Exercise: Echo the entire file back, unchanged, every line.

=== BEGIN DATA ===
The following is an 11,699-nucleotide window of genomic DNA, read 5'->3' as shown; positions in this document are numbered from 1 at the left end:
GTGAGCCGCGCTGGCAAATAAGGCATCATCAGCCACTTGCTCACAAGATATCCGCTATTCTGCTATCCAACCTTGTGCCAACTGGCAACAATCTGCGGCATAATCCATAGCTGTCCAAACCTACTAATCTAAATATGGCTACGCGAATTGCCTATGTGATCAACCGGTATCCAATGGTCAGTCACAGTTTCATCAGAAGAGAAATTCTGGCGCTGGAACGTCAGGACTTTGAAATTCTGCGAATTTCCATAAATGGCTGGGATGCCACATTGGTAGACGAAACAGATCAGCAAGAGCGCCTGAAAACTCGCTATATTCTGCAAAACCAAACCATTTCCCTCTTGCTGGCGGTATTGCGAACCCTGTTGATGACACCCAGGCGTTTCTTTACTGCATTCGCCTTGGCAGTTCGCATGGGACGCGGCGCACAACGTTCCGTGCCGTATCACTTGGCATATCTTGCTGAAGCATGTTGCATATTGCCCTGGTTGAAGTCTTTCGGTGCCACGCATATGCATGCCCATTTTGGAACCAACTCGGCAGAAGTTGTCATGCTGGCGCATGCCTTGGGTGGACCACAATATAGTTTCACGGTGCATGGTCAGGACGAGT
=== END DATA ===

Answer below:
The following is an 11,699-nucleotide window of genomic DNA, read 5'->3' as shown; positions in this document are numbered from 1 at the left end:
GTGAGCCGCGCTGGCAAATAAGGCATCATCAGCCACTTGCTCACAAGATATCCGCTATTCTGCTATCCAACCTTGTGCCAACTGGCAACAATCTGCGGCATAATCCATAGCTGTCCAAACCTACTAATCTAAATATGGCTACGCGAATTGCCTATGTGATCAACCGGTATCCAATGGTCAGTCACAGTTTCATCAGAAGAGAAATTCTGGCGCTGGAACGTCAGGACTTTGAAATTCTGCGAATTTCCATAAATGGCTGGGATGCCACATTGGTAGACGAAACAGATCAGCAAGAGCGCCTGAAAACTCGCTATATTCTGCAAAACCAAACCATTTCCCTCTTGCTGGCGGTATTGCGAACCCTGTTGATGACACCCAGGCGTTTCTTTACTGCATTCGCCTTGGCAGTTCGCATGGGACGCGGCGCACAACGTTCCGTGCCGTATCACTTGGCATATCTTGCTGAAGCATGTTGCATATTGCCCTGGTTGAAGTCTTTCGGTGCCACGCATATGCATGCCCATTTTGGAACCAACTCGGCAGAAGTTGTCATGCTGGCGCATGCCTTGGGTGGACCACAATATAGTTTCACGGTGCATGGTCAGGACGAGT